Fire is an essential Earth system process that is rapidly changing in response to climate and human land use changes. Climate, vegetation and human activity regulate fire occurrence and spread, but fires also feedback to them in multiple ways. This session welcomes contributions on all aspects of linkages between fire, vegetation, climate, and humans to share recent advances and foster interdisciplinary discussions. We encourage all abstracts that explore the role of fire in the Earth system at any temporal and spatial scale using modeling, field and laboratory observations, and/or remote sensing, with an emphasis on studies that advance our understanding on interactions between fire and (1) weather, climate, and atmospheric chemistry, (2) biogeochemical cycles, land water and energy budgets, and vegetation composition and structure, and (3) human land management (e.g. impact of fire on air and water quality, deforestation, human health, and economy). We also welcome contributions focusing on fire characterization, including (4) fire behavior and emissions (e.g. fire duration, intensity, emission factors, emission height, smoke transport), (5) spatial and temporal changes of fires in the past, present, and future, (6) fire products and models, and their validation and error/bias assessment, and (7) analytical tools designed to enhance situational awareness among fire practitioners and early warning systems.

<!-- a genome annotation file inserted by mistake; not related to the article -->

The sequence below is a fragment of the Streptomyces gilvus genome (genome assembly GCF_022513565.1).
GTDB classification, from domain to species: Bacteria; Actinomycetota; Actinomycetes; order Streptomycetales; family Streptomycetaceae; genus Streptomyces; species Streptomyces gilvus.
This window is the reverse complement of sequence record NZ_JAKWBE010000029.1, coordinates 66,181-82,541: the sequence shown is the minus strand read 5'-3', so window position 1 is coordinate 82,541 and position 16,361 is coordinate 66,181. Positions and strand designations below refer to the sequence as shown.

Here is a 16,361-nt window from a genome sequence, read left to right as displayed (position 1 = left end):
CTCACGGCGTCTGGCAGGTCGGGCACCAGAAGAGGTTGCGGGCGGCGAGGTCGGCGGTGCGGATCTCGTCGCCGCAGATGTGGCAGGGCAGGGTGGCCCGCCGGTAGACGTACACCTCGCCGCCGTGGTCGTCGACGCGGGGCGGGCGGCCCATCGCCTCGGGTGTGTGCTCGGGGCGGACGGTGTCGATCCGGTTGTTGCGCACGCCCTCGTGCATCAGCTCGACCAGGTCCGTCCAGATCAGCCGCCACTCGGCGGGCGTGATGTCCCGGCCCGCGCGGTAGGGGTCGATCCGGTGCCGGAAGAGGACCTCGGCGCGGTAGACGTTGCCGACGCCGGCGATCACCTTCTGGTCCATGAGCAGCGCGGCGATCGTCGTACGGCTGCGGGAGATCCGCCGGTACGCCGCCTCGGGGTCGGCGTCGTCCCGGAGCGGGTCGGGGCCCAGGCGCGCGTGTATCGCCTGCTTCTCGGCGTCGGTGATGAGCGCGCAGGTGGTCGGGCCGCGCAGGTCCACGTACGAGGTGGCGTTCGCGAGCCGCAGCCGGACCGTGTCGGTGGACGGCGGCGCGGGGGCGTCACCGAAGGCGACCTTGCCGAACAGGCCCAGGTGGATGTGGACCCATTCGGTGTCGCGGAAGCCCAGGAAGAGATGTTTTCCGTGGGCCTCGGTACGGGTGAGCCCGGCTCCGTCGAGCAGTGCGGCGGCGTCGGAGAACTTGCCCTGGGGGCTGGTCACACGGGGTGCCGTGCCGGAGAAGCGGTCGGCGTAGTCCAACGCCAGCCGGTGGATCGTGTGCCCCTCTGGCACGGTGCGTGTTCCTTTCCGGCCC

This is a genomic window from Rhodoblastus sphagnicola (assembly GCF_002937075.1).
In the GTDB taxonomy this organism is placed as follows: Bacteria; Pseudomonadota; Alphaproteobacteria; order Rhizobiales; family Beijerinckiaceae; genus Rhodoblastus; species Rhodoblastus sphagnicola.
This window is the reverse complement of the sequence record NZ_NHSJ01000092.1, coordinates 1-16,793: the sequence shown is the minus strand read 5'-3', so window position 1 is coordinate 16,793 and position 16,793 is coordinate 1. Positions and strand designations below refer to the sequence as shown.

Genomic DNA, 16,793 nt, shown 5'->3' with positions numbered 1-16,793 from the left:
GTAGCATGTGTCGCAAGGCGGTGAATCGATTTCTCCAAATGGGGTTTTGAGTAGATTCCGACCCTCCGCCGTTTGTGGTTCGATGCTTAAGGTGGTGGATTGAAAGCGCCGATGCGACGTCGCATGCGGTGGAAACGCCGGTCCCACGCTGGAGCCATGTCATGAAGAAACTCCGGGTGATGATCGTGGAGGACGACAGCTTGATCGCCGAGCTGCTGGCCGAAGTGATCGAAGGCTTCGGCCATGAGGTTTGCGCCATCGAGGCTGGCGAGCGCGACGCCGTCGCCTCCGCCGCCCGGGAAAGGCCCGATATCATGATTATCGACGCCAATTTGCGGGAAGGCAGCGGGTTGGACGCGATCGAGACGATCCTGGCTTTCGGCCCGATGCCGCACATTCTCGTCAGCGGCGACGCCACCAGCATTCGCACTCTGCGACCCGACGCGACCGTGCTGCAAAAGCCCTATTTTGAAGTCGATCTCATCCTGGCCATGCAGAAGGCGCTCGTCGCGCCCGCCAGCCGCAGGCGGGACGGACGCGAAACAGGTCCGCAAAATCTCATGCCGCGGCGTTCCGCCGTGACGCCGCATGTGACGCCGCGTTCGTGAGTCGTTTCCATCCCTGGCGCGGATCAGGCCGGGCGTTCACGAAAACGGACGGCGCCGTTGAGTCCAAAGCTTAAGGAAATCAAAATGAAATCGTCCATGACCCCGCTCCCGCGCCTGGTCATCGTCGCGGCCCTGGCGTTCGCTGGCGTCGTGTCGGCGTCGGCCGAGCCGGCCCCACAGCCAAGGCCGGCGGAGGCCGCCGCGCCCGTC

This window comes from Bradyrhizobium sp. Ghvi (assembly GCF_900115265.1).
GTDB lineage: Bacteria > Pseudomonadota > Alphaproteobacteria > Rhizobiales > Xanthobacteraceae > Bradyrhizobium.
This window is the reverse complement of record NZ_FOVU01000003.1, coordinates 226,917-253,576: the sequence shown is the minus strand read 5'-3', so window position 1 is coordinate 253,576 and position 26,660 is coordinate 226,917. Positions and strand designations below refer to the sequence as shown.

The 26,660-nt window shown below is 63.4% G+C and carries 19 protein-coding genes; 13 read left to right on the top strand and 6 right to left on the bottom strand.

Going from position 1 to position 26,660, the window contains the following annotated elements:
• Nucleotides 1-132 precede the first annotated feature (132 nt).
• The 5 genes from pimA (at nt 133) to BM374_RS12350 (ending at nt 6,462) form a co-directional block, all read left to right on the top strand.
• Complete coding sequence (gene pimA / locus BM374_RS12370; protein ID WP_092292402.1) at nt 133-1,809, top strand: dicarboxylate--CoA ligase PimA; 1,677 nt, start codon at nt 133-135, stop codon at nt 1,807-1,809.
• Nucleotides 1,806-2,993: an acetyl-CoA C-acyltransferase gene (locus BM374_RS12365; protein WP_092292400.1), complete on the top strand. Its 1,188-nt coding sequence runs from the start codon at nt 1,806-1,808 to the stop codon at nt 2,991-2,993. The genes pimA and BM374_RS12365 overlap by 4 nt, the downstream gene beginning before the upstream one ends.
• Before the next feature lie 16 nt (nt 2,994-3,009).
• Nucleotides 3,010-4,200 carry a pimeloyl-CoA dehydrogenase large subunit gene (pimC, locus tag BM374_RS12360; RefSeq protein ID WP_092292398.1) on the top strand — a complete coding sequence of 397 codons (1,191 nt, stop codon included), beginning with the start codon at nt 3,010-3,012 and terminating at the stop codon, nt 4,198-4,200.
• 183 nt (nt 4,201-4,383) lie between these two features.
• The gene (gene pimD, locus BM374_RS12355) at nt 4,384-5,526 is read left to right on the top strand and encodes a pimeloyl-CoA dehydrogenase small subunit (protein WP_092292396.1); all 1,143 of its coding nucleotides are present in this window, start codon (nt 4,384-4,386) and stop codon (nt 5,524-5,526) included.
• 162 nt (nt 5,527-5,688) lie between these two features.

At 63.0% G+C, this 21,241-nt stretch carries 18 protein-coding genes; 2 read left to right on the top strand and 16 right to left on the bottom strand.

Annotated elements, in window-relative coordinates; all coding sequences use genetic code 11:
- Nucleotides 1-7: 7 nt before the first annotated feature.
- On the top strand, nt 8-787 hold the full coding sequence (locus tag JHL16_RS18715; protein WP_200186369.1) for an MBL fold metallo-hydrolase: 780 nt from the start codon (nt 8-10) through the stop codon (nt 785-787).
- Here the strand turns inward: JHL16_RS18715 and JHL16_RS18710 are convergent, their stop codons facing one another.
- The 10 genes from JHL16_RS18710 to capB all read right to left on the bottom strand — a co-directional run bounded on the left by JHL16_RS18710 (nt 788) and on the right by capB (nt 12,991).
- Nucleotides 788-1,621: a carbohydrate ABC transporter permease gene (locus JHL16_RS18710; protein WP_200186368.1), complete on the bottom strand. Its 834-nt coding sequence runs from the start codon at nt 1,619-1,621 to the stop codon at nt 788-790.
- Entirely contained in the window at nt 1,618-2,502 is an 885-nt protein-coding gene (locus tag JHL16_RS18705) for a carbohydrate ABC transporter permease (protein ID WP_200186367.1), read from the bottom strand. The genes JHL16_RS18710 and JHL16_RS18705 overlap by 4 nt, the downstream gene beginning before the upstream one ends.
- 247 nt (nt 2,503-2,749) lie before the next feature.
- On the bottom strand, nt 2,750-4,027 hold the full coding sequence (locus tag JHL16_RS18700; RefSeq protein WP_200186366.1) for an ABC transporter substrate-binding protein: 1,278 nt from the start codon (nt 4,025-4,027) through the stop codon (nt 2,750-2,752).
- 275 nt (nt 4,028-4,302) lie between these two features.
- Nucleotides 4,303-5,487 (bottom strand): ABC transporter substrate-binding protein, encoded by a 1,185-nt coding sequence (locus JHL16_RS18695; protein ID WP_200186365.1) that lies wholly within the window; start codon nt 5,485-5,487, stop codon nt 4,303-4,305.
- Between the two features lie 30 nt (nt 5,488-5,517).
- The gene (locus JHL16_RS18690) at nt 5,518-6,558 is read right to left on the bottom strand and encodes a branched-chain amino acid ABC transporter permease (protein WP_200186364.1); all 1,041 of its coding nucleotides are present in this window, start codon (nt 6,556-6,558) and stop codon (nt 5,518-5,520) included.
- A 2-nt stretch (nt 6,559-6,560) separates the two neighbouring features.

Managing Fire to Avoid Wildfires in Fire-prone Ecosystems - Isabel Belloni Schmid
Intensifying fire regimes in the arctic-boreal zone: recent changes, global implications, and possible solutions - Brendan Rogers et al.